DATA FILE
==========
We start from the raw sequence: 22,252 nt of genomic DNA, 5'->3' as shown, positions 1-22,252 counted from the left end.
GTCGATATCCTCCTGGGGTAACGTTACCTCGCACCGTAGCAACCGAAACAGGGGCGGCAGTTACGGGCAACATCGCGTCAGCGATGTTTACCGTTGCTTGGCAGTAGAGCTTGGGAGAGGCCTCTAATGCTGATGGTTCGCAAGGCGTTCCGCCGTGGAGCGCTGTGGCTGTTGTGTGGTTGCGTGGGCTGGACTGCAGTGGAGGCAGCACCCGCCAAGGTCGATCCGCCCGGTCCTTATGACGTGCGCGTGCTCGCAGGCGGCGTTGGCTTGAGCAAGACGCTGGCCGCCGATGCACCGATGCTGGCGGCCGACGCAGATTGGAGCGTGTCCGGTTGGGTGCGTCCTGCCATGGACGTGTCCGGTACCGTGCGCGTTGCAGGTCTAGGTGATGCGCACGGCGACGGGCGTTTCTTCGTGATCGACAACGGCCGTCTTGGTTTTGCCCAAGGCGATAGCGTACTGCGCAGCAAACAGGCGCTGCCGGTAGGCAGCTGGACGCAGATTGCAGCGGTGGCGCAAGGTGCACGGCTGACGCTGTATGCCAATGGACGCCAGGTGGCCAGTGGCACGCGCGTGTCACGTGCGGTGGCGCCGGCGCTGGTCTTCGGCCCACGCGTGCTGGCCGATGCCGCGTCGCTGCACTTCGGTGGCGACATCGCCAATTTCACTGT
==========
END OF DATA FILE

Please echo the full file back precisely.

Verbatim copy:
We start from the raw sequence: 22,252 nt of genomic DNA, 5'->3' as shown, positions 1-22,252 counted from the left end.
GTCGATATCCTCCTGGGGTAACGTTACCTCGCACCGTAGCAACCGAAACAGGGGCGGCAGTTACGGGCAACATCGCGTCAGCGATGTTTACCGTTGCTTGGCAGTAGAGCTTGGGAGAGGCCTCTAATGCTGATGGTTCGCAAGGCGTTCCGCCGTGGAGCGCTGTGGCTGTTGTGTGGTTGCGTGGGCTGGACTGCAGTGGAGGCAGCACCCGCCAAGGTCGATCCGCCCGGTCCTTATGACGTGCGCGTGCTCGCAGGCGGCGTTGGCTTGAGCAAGACGCTGGCCGCCGATGCACCGATGCTGGCGGCCGACGCAGATTGGAGCGTGTCCGGTTGGGTGCGTCCTGCCATGGACGTGTCCGGTACCGTGCGCGTTGCAGGTCTAGGTGATGCGCACGGCGACGGGCGTTTCTTCGTGATCGACAACGGCCGTCTTGGTTTTGCCCAAGGCGATAGCGTACTGCGCAGCAAACAGGCGCTGCCGGTAGGCAGCTGGACGCAGATTGCAGCGGTGGCGCAAGGTGCACGGCTGACGCTGTATGCCAATGGACGCCAGGTGGCCAGTGGCACGCGCGTGTCACGTGCGGTGGCGCCGGCGCTGGTCTTCGGCCCACGCGTGCTGGCCGATGCCGCGTCGCTGCACTTCGGTGGCGACATCGCCAATTTCACTGT